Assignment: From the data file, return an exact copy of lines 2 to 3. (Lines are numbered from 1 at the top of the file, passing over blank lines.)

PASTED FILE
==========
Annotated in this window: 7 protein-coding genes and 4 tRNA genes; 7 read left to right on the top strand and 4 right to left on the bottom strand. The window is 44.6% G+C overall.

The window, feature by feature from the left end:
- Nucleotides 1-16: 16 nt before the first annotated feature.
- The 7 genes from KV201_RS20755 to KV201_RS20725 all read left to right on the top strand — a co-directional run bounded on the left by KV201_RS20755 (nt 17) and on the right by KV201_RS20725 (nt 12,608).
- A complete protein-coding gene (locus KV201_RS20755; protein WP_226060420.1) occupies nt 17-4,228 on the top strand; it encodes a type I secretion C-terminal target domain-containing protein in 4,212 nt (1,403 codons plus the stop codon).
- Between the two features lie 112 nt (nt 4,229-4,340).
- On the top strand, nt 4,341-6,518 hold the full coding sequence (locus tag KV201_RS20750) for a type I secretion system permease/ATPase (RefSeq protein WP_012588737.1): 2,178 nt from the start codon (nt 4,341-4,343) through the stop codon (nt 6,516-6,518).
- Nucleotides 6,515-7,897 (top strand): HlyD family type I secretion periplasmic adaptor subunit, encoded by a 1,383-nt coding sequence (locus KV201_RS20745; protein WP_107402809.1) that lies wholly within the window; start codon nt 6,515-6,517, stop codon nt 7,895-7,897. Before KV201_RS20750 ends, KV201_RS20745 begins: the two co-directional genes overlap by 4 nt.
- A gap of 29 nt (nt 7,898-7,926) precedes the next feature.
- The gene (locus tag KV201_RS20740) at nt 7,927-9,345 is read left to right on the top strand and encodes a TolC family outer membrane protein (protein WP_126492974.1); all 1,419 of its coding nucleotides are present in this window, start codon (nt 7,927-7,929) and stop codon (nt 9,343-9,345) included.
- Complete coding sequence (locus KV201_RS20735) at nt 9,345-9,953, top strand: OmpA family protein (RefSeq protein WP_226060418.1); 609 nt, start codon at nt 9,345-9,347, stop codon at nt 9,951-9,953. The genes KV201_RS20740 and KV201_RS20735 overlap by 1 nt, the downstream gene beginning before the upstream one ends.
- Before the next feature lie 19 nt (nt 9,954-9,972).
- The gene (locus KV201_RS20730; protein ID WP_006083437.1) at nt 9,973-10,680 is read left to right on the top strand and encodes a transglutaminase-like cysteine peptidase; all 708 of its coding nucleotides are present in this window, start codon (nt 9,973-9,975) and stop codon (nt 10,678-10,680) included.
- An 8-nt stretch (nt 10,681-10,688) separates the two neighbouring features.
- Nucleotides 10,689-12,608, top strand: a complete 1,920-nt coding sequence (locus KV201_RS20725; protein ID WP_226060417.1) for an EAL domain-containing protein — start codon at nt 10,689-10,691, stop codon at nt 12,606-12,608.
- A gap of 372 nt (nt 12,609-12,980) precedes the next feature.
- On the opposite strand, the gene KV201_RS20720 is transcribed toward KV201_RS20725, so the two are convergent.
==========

The window, feature by feature from the left end:
- Nucleotides 1-16: 16 nt before the first annotated feature.